Early this week, as I thought more about The Loner and this refrain, another of Neil Young’s great songs kept looping through my conscience:  Helpless.  At first I concluded the reason was fairly superficial:  To understand Young it helps to understand his childhood, which this song is most certainly about.  Simple enough.  But then I picked up on a common analogy in the two songs; that of chains, keys and locks….and something clicked (no pun intended). 

In Helpless there are these lines:

The chains are locked
and tied across the door,
Baby, sing with me somehow.

And in The Loner there are these lines:

He's the unforeseen danger
the keeper of
the key to the locks.

I began thinking these analogies were linked (ok, pun intended this time).  In both cases the locked chains appear to be referring to youthful innocence and the unlikelihood that you can reconnect to these ideals once you lose them.  The thing about the hero in The Loner is he’s figured out how to maintain that connection….but at a cost (hence the title to the song).  This thought process actually brought me back to the Hulk, a simple minded brute who could only relate to the pure-at-heart (and even then it was precarious).  I always loved this angle in the Hulk storylines…. that being his zero tolerance for even an iota of superficiality (a similar trait to several people I know). 

Interestingly, listening to the studio version of this song there is an audible second “of” in the line about locks: “He’s the unforeseen danger of the keeper of the keys to the locks”.  That other “of” is not captured in any subsequent printing of the lyrics, including the in-sleeve of the original album (the self-titled ‘Neil Young’).  Is this a Freudian slip?  The additional ‘of’ changes the meaning some:  Instead of actually being the keeper (of the key to the locks), he’s a threat to that keeper.  I like this meaning better.

One other line in Helpless reverberated with me this week as well:  All my changes were there”.  In other words, nothing else was going to mold Neil Young…. not Buffalo Springfield, not CSNY, not the Stray Gators, not even Crazy Horse.  He was already shaped in his very young life.  By the time he released Helpless in 1970, he knew this.  It’s not so much a bold declaration as it is a submission to what he sees as fact.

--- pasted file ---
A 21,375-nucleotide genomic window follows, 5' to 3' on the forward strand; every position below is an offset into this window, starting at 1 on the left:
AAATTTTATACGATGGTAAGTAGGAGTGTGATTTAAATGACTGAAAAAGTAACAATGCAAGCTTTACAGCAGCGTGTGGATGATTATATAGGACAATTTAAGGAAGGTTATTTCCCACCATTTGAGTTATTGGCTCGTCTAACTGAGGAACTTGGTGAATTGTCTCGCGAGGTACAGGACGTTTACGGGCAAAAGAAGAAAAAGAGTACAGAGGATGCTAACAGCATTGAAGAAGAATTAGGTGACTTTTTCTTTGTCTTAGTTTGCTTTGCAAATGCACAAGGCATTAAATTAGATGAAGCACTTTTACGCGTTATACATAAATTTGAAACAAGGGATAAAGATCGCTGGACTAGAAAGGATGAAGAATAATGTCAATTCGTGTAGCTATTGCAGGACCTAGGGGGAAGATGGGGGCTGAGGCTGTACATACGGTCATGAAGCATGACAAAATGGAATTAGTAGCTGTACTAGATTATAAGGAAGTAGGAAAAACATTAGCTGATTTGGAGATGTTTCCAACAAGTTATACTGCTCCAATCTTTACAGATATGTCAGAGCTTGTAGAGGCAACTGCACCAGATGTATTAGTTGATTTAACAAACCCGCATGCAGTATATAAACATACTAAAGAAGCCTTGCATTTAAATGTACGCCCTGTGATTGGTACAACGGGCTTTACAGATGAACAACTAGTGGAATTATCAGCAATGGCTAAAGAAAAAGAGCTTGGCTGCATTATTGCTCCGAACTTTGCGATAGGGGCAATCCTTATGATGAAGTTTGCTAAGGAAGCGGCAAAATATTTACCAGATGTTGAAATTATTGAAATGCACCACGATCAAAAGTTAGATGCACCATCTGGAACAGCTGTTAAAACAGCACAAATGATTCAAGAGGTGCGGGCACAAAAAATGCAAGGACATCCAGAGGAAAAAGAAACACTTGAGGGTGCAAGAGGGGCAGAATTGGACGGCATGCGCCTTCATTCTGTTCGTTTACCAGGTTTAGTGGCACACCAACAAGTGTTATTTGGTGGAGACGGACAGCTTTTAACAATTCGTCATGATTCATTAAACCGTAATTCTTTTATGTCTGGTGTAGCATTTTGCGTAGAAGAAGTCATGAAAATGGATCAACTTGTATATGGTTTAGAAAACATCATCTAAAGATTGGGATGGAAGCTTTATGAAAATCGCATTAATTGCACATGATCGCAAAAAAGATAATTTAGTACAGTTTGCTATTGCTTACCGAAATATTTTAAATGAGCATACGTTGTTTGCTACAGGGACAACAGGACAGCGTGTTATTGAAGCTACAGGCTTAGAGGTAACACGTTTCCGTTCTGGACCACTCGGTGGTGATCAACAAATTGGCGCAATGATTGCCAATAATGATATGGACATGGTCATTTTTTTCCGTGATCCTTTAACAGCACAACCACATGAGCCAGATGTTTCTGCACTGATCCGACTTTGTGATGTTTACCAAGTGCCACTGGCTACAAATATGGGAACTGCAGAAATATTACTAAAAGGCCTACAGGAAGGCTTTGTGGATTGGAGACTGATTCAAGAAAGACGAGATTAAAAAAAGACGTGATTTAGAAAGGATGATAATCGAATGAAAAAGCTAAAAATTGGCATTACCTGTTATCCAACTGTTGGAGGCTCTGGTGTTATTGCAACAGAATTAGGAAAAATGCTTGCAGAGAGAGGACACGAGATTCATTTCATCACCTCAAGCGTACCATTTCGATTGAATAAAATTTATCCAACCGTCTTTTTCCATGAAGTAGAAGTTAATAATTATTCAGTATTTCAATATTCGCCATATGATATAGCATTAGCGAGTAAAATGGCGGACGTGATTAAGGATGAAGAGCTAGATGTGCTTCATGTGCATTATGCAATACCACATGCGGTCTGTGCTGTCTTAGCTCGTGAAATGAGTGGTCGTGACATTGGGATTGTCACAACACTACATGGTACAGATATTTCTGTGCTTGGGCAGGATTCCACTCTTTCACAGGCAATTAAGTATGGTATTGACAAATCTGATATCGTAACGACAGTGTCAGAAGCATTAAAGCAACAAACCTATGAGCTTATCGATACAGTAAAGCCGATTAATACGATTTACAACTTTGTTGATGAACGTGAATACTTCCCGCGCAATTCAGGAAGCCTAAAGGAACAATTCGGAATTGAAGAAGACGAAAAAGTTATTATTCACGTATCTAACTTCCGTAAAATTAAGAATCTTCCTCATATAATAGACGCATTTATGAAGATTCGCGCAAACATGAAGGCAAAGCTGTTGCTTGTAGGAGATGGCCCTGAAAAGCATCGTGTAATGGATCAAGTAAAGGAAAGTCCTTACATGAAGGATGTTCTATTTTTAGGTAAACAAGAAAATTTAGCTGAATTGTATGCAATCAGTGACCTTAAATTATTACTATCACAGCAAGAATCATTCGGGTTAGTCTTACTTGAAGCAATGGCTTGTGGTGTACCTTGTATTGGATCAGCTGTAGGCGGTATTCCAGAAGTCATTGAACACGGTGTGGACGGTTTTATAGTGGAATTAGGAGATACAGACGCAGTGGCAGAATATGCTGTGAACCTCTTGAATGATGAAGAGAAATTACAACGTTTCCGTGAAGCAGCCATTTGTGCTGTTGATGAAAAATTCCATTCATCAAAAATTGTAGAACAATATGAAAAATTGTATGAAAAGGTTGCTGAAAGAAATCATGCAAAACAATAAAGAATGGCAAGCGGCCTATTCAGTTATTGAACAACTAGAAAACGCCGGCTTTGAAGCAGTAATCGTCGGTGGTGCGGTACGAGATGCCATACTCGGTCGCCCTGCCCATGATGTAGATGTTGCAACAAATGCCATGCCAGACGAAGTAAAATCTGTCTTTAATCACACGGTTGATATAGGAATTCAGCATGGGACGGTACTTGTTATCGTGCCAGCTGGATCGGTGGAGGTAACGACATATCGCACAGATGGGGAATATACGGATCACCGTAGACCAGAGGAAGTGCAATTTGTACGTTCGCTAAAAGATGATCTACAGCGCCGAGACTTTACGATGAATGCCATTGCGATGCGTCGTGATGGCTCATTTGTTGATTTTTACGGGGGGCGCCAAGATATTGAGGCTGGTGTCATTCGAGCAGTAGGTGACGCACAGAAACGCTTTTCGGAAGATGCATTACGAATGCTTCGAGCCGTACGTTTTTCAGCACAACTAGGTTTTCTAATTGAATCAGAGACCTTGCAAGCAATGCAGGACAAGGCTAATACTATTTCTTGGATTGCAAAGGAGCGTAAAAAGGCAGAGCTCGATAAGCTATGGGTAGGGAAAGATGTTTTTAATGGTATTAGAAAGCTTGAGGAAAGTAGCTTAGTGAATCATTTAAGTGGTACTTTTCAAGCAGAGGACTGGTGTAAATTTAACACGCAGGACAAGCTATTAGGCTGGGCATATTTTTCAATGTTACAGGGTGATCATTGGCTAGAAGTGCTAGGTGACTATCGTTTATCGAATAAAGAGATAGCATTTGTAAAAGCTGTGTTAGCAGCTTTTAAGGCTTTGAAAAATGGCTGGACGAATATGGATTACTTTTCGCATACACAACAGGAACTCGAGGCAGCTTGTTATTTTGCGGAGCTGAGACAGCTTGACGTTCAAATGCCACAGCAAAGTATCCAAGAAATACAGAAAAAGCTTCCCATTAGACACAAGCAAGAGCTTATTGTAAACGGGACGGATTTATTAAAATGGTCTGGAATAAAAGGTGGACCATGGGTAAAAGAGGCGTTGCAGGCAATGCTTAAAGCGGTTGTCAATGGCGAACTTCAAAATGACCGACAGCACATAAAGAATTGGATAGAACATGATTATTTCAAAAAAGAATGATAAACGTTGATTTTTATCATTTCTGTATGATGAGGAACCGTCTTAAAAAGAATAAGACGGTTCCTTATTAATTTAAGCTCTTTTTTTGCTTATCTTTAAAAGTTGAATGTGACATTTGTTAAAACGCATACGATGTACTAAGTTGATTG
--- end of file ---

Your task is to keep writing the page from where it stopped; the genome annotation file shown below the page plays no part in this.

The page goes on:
Growing up, I connected with far more loners than insiders.  I’m not sure why this is, as I was likely the most extroverted of the crowd I hung out with (in a musical context, I enjoy musicians who can survive in a band more than those who need to break away).  Regardless, I feel blessed:  These connections shaped me, and made me a better person. 

At the very least, they allowed me to relate to someone like Neil Young.

-          Pete

Friday, March 14, 2014

Forever Young # 11: "How Do You Know When a Diamond Is Real?"

Song:  Barstool Blues
Album:  Zuma
Released:  November, 1975

 Among the many reasons for doing these write-ups is to fill in holes, and Neil Young’s 1975 album ‘Zuma’ was one great-big gaping hole for me.  The true aficionado of the man’s music might find this humorous:   How could someone write a blog casting Neil Young and his music as central figures, without a prior connection to this album?  Point taken; however, leaving a few boulders unturned has been standard operating procedure for me for as long as I can remember.  When it comes to my favorite musicians (or for that matter most anything of interest), I like the idea that there’s always something out there to discover.   This is certainly the case with ‘Zuma’.  I’ve known this to be a great album for quite some time.  To me though, it was buried treasure, and I had the map of how to get there etched in my mind for whenever I felt the time was right to dig it up. 

 In the meantime, I’d been content all these years to unearth smaller riches, including lesser known albums like ‘Life’, ‘Greendale’, ‘Silver and Gold’, ‘Mirror Ball’, ‘Tonight’s the Night’, ‘On the Beach’, ‘Time Fades Away’, and ‘Le Noise’. These and many of Neil Young’s better selling albums have sustained my appetite during those inevitable stretches of time when the need for a NY fix would kick in.  In the words of the man himself though, there comes a time. And so, as was the case with the Rolling Stones two years ago, (and hopefully will be for several other rock immortals in years to come), these ‘Forever Young’ blog entries are helping me in rounding things out.  I suppose what I’m really doing is completing a journey. 

 With that said, I’ll move on to something I’ve been pondering all week while listening to ‘Zuma’:  What makes a great album?  I’m not sure this concept is quantifiable, but I’ll give it a try.  For one thing, I believe a great album needs to have at least 3 killer tracks.  ‘Zuma’ has 4, including the haunting, guitar-rich Danger Bird; the perfect synchronization of music, lyrics and vocals that is Pardon My Heart; the omnipotent Cortez the Killer; and this week’s honoree, the driving, soaring Barstool Blues ( ). What the heck, I’ll throw in the sole CSNY track Through My Sails for good measure. 

 With few exceptions, a great album should also have zero clunkers (one example of an exception for me is the inclusion of the below-standard Maxwell’s Silver Hammer on ‘Abbey Road’).  You’d think a song with the title Stupid Girl would be a candidate; a reminder of a handful of poor Stones singles in their early years.  But the riff to this tune makes it solid (the song supposedly about Joni Mitchell).  Other than that, everything is rock solid.